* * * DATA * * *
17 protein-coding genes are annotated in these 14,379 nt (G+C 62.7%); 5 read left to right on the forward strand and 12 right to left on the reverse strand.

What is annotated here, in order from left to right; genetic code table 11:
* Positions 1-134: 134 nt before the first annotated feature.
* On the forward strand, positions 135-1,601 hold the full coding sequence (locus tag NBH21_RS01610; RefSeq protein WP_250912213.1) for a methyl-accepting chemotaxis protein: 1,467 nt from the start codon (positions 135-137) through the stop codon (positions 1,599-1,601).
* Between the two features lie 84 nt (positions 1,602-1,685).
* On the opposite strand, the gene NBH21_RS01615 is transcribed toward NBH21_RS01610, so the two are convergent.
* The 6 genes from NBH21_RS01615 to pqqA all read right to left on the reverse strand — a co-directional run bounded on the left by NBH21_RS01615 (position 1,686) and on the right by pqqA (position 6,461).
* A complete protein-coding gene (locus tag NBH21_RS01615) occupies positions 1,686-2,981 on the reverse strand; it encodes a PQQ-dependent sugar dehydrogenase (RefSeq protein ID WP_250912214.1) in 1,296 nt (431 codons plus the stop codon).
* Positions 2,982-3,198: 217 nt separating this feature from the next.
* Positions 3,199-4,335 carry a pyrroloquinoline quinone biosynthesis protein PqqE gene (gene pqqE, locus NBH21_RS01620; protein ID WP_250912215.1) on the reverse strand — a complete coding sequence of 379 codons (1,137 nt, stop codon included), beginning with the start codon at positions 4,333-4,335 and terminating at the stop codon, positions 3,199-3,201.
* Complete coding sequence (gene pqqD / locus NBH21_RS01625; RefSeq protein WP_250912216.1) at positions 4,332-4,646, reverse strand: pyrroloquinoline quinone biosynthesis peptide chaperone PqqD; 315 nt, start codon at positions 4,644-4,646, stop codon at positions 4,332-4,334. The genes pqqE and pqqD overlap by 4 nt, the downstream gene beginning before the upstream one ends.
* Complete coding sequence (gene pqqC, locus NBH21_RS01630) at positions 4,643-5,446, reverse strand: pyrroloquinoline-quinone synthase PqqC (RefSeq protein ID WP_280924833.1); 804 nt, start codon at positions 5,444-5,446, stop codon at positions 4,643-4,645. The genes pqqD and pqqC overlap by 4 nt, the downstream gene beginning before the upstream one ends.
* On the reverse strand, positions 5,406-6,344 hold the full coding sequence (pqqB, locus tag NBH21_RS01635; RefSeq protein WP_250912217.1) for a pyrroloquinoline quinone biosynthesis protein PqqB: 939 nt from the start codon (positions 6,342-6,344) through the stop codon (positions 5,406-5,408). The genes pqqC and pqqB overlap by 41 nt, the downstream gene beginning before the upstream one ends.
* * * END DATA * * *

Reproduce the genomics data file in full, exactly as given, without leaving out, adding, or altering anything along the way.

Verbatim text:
17 protein-coding genes are annotated in these 14,379 nt (G+C 62.7%); 5 read left to right on the forward strand and 12 right to left on the reverse strand.

What is annotated here, in order from left to right; genetic code table 11:
* Positions 1-134: 134 nt before the first annotated feature.
* On the forward strand, positions 135-1,601 hold the full coding sequence (locus tag NBH21_RS01610; RefSeq protein WP_250912213.1) for a methyl-accepting chemotaxis protein: 1,467 nt from the start codon (positions 135-137) through the stop codon (positions 1,599-1,601).
* Between the two features lie 84 nt (positions 1,602-1,685).
* On the opposite strand, the gene NBH21_RS01615 is transcribed toward NBH21_RS01610, so the two are convergent.
* The 6 genes from NBH21_RS01615 to pqqA all read right to left on the reverse strand — a co-directional run bounded on the left by NBH21_RS01615 (position 1,686) and on the right by pqqA (position 6,461).
* A complete protein-coding gene (locus tag NBH21_RS01615) occupies positions 1,686-2,981 on the reverse strand; it encodes a PQQ-dependent sugar dehydrogenase (RefSeq protein ID WP_250912214.1) in 1,296 nt (431 codons plus the stop codon).
* Positions 2,982-3,198: 217 nt separating this feature from the next.
* Positions 3,199-4,335 carry a pyrroloquinoline quinone biosynthesis protein PqqE gene (gene pqqE, locus NBH21_RS01620; protein ID WP_250912215.1) on the reverse strand — a complete coding sequence of 379 codons (1,137 nt, stop codon included), beginning with the start codon at positions 4,333-4,335 and terminating at the stop codon, positions 3,199-3,201.
* Complete coding sequence (gene pqqD / locus NBH21_RS01625; RefSeq protein WP_250912216.1) at positions 4,332-4,646, reverse strand: pyrroloquinoline quinone biosynthesis peptide chaperone PqqD; 315 nt, start codon at positions 4,644-4,646, stop codon at positions 4,332-4,334. The genes pqqE and pqqD overlap by 4 nt, the downstream gene beginning before the upstream one ends.
* Complete coding sequence (gene pqqC, locus NBH21_RS01630) at positions 4,643-5,446, reverse strand: pyrroloquinoline-quinone synthase PqqC (RefSeq protein ID WP_280924833.1); 804 nt, start codon at positions 5,444-5,446, stop codon at positions 4,643-4,645. The genes pqqD and pqqC overlap by 4 nt, the downstream gene beginning before the upstream one ends.
* On the reverse strand, positions 5,406-6,344 hold the full coding sequence (pqqB, locus tag NBH21_RS01635; RefSeq protein WP_250912217.1) for a pyrroloquinoline quinone biosynthesis protein PqqB: 939 nt from the start codon (positions 6,342-6,344) through the stop codon (positions 5,406-5,408). The genes pqqC and pqqB overlap by 41 nt, the downstream gene beginning before the upstream one ends.